When the program concluded, several sound trucks playing a variety of revolutionary music moved through the crowd to the front of the march, followed by one affinity group after another, participants pulling on black rain jackets and gloves over their colorful summer clothing. Line after line after line formed; different groups have been signing up to form the front of this demonstration for months, to ensure that it would be well-organized.
The demonstration moved slowly down the Hafenstrasse, as supportive spectators slowly fanned out along the sides. The police had already moved a tremendous number of officers ahead, parking several water cannons and armored cars there; although they permitted the entire march route that the organizers of the demonstration had requested, they clearly had no intention whatsoever to permit the march to go forward. This continues a theme for the Hamburg police: just as they had refused to permit camping that was authorized by the highest court in the land, now they refused to allow a march that they themselves had issued the permits for.
The black bloc advanced to this wall of police and paused. The standoff continued minute after minute, the cops standing in the hot sun in their heavy uniforms, the black bloc in the shade, with lively music blaring from the sound trucks. Spectators gathered on the pedestrian bridge over the Hafenstrasse, on the terraces on either side of the street looking down on it, and on rooftops behind them. Some of them were journalists with heavy cameras; some had clearly come to participate in the day’s protests; but many were simply Hamburg locals, sympathetic to the demonstrators and curious to see what would unfold. As the minutes wore on, the crowding increased, until people were lined several lines thick along every vantage point from which to view the activity. Small groups of heavily armored riot police appeared behind them, preparing to respond as soon as clashes broke out.
Yet no matter how many groups of police deployed in the area, there were always more spectators and demonstrators behind them. Everyone had been afraid that the Welcome to Hell demonstration would be completely kettled, that the participants had no chance of getting out of the square where it was to begin. On one side was the river, on the other side, thick lines of riot police with every kind of weapon at their disposal. Indeed, the police had surrounded the march, but they themselves were now surrounded by sympathetic bystanders.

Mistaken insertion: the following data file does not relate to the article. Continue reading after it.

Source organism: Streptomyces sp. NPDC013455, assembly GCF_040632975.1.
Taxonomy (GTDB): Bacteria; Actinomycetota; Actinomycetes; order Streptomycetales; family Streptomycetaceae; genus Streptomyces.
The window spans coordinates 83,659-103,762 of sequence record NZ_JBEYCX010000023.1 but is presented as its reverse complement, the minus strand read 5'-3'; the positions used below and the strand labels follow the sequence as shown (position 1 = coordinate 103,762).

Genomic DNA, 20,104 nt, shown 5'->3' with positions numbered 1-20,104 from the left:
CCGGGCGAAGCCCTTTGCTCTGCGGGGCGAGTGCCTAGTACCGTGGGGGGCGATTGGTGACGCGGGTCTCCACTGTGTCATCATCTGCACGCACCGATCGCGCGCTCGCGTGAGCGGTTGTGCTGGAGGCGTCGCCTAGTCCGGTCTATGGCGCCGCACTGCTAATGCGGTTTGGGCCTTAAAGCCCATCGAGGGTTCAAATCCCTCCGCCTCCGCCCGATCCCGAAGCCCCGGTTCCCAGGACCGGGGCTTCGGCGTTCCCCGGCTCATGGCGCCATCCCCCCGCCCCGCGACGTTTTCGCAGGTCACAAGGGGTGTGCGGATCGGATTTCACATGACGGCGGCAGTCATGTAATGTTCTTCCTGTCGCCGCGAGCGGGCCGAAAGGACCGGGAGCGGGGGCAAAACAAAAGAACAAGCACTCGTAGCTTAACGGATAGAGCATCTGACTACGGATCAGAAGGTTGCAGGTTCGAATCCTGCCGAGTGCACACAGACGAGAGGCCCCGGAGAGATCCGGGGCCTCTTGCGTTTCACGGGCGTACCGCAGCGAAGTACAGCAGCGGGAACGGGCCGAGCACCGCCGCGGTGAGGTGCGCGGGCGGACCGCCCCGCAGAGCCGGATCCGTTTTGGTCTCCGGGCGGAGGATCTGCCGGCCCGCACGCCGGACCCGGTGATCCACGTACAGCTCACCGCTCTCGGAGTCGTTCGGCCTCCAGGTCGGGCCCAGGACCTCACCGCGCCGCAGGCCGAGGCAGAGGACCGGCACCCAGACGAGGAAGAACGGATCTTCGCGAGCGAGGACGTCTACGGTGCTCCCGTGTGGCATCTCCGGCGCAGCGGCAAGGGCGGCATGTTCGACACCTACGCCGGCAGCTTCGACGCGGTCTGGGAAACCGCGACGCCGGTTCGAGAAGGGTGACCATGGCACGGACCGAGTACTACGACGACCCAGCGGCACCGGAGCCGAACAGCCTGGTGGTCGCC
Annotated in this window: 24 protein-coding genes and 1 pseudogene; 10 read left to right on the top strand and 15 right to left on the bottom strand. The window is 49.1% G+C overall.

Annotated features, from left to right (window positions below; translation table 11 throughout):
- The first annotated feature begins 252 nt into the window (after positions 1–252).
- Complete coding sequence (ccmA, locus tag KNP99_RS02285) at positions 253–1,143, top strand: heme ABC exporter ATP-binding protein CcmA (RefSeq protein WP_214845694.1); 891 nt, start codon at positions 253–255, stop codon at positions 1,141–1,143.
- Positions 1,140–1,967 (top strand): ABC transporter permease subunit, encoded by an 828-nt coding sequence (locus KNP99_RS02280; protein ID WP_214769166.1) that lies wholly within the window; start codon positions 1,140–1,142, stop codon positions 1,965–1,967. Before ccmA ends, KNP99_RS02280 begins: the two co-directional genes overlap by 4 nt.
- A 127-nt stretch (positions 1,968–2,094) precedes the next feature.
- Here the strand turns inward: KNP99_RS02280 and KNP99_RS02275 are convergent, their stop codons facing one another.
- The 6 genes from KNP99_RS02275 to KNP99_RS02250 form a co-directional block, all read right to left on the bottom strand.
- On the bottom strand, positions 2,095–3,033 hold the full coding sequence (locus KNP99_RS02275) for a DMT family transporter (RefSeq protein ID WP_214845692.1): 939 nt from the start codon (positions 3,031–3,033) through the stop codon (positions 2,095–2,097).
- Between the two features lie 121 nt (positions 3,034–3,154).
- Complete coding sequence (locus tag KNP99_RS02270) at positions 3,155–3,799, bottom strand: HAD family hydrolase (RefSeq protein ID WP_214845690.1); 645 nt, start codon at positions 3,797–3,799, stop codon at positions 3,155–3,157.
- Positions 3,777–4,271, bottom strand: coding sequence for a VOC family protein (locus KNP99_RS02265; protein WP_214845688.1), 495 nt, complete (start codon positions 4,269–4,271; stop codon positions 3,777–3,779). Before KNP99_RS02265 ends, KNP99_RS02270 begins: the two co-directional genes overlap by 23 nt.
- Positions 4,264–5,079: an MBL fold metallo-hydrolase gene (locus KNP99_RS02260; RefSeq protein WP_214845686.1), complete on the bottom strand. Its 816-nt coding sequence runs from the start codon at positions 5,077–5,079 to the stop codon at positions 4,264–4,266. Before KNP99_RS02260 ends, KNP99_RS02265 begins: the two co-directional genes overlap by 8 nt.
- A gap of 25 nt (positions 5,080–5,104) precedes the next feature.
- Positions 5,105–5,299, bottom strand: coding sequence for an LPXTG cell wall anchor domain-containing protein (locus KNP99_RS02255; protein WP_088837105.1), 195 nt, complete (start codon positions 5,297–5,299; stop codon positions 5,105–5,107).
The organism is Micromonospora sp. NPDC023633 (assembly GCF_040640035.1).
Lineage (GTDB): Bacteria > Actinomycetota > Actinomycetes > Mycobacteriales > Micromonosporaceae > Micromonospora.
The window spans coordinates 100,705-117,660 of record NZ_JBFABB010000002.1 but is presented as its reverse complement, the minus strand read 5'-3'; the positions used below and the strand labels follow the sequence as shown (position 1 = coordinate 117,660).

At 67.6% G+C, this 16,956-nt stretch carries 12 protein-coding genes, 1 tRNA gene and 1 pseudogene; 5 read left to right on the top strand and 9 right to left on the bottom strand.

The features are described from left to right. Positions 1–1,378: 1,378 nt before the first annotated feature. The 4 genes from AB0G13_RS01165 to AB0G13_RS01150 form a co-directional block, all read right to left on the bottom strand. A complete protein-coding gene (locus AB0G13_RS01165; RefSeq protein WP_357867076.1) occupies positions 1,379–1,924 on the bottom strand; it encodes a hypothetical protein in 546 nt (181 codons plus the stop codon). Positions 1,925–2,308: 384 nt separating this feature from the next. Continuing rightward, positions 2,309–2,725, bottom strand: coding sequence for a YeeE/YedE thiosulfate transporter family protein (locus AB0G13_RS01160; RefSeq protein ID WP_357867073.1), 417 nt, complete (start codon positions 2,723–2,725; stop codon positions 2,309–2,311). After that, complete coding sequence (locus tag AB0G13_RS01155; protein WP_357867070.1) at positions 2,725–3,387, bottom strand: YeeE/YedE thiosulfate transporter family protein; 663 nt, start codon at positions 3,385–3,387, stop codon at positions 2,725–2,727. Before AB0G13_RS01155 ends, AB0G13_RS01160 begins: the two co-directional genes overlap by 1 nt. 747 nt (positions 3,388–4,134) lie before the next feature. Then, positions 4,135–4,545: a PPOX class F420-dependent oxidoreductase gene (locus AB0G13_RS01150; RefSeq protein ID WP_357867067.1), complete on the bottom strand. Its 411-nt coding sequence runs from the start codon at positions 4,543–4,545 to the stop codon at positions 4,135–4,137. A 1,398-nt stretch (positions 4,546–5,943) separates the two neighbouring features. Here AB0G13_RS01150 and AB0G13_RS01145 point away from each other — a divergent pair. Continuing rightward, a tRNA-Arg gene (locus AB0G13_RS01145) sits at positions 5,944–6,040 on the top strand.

Finally, the police attacked the demonstration, shooting tear gas canisters directly into the middle of the march without provocation. People in the march responded by keeping the riot police at a distance under a hail of projectiles. Spectators began to boo and jeer at the cowardly action of the police. Huge clouds of tear gas were rising from the Hafenstrasse, causing spectators to cough and choke all along the terraces. The continuous explosion of tear gas grenades lent a grim atmosphere to the scene.
The crowds outside the main lines of police became more and more restless. Some participants in the main black bloc managed to get out of the trap and move into the side streets where the spectators had massed. People were moving more and more quickly now, affinity groups fanning out to see what routes were controlled by police. The police had bargained that they would be able to surround and control the crowd, but it was spilling out of their zone of control.
A full block away, on the Reeperbahn, the crowds were getting thicker and thicker. Suddenly, a black bloc march of hundreds appeared, which had somehow managed to retain or rescue a full-power sound system blasting techno music! The street filled with demonstrators, who set out at a swift pace moving away from the zone of police control.
Another full city block away, barricades were already burning, as additional smaller marches and affinity groups fanned out into the neighborhood, spreading chaos and freedom to the whole city. The police had lost control of Hamburg.
Meanwhile, amazingly, despite the charges of the riot police and the shower of tear gas greenades, the Welcome to Hell march eventually managed to regroup and continue forward on the original route, with a 1000-person black bloc slowly pushing the police back before them.
It is an exciting day in Hamburg.
Thousands of people are regathering (and being stopped by police) in a spontaneous demonstration in the bay of Hamburg district of St. Pauli after police used brutal force on the original demonstration. Police violence is sparking further revolt. We are looking at a long night ahead. In about 20 minutes, a solidarity demonstration against police violence in Berlin will start.
Here is a quick overview of the events so far.